already facing.
STEVE:
One last item for everybody's
amusement here.
Ever wonder how often
politicians
say what they really think and
how often they just parrot words
written for them by somebody
else?
Well, we got a perfect example
of the latter the other day,
when two Conservative MPPs were
asked about
whether there would be tolls on
the new 413 highway.
Whitby MPP Lorne Coe
was asked about it,
and JMM, what did Lorne Coe
respond?
(John Michael laughing)
JOHN MICHAEL:
He said, and I quote,
"Since day one,
"our government has made
affordability
"a priority for the people of
Ontario.
"We are constantly reviewing
opportunities
"to lower the cost of living for
hardworking families,
"and that includes the many
costly policies
"enacted by the Del Duca/Wynne
Liberals."
STEVE:
Uh-huh.
Okay, very interesting response.
And then Transportation Minister
Caroline Mulroney was asked
the exact same question,
and can you tell us what did she
say about all this?
JOHN MICHAEL:
She said, "Since day one,
"our government has made
affordability
"a priority for the people of
Ontario.
"We are constantly reviewing
opportunities to lower the cost
"of living for hardworking
families,
"and that includes the many
costly policies
"enacted by the Del Duca/Wynne
Liberals."
STEVE:
Wow. Well, you look at that.
Now, that is just an incredible
coincidence -
they both said exactly the same
thing, word for word.
Imagine that!
How interesting that they both
independently
gave the exact same answer, JMM.
What are what are the odds, you
think, on that happening?
JOHN MICHAEL:
I mean, it is the season of
miracles, Steve.
(Both laughing)
STEVE:
And we just saw our very own
miracle.
No, we did not. Okay.
I mean, that's--
that is one of the reasons why
people tune politicians out
because that's just--
that's just ridiculous
what we just saw.
Anyway, there you go.
I'll get off my high horse.
We always conclude this podcast
with our favourite quotes of the
week,
and we'll have that immediately
after
we ask you to give us a rating
on Apple Podcasts.
We love your feedback good,
bad or indifferent.
JOHN MICHAEL:
You can also shoot us an email
at onpolitics@tvo.org.
STEVE:
Here now, my quote of the week,
and let's go back to York
Region, north of Toronto,
where Premier Ford and
seven cabinet ministers
and five Tory MPPs met last week
to confirm the government would
move ahead with Highway 413.
Now, the Premier got a question
from CTV's Colin D'Mello
about when he, the Premier,
intended to fulfil his promise
to lower the provincial
portion of the gas tax.
Here's their exchange.
DOUG FORD:
Folks, I've said it over and
over again,
you can spend money a lot wiser
than the municipal,
provincial and federal
governments.
And, you know, that's why I'm
asking, again,
the federal government,
put the 10 cents, match us,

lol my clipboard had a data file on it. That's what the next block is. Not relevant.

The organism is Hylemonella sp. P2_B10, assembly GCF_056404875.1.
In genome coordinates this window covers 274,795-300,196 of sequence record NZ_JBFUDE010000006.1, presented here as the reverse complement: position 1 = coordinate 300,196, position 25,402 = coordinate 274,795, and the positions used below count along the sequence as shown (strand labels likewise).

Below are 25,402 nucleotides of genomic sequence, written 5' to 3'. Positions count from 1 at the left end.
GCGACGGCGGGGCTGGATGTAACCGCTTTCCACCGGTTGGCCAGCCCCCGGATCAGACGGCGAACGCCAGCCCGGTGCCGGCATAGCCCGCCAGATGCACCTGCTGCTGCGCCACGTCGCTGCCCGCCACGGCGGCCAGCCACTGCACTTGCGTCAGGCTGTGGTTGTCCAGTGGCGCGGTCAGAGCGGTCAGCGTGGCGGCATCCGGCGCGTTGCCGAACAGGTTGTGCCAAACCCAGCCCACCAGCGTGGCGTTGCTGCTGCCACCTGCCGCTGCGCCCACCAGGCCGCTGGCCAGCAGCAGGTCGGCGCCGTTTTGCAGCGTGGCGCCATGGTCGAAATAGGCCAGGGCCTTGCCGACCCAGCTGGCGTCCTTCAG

we'll match you dollar for
dollar.
If you want to do more,
we'll match you.
Because it's all about taking
care of the people,
putting money back in their
pocket,
and the worst place you could
ever give money to
is the government.
COLIN:
So, you're eliminating all
taxes?
(Crowd laughing)
DOUG FORD:
You know something, Colin?
If I could do it,
believe me, I would.
STEVE:
Premier Ford using another
opportunity
to burnish his credentials as a
guy who hates taxes,
even though those taxes pay for
about $190 billion worth of
services
that I suspect most Ontarians
actually use and like,
you know, little things like
hospitals, roads, schools,
colleges, universities, museums,
art galleries,
the justice system, GO Transit,
cleaning up the environment,
our provincial parks.
Anyway, you get the idea.
(John Michael laughing)
JOHN MICHAEL:
My quote of the week comes from
Steven Del Duca
on the news that Alberta has now
signed a childcare deal
with the federal government, but
Ontario still has not,
and what that says about the
Ford government's priorities.
STEVEN DEL DUCA:
Look, I don't think Doug Ford
believes
that universal licensed
affordable childcare
at $10 a day-- I don't think he
thinks it's a priority.
You've all witnessed first-hand
for the last number of weeks,
Doug Ford is obsessed with two
things--
well, I'll say three things.
He's obsessed with his own
re-election chances,
number one;
number two, he's obsessed with
destroying the Greenbelt
and paving over farmland
to build highways that don't
make sense;
and he's really, really focused
on rewarding his friends
who are already doing really
well
and don't need a premier to be
there to back them up -
the people who will do better
because of those--
those mirage highways that he's
proposing to build.
JOHN MICHAEL:
That is Liberal leader
Steven Del Duca
speaking to reporters on Monday
morning.
STEVE:
And that's this week's edition
of # onpoli podcast,
produced by Katie O'Connor,
edited by Matthew O'Mara,
production support from Nicki
Ashworth,
Jonathan Halliwell
and Albert Wisco.
JMM, as my dad likes to say,
stay positive, test negative.
JOHN MICHAEL:
Stay safe, Steve.
(Funky instrumental
music playing)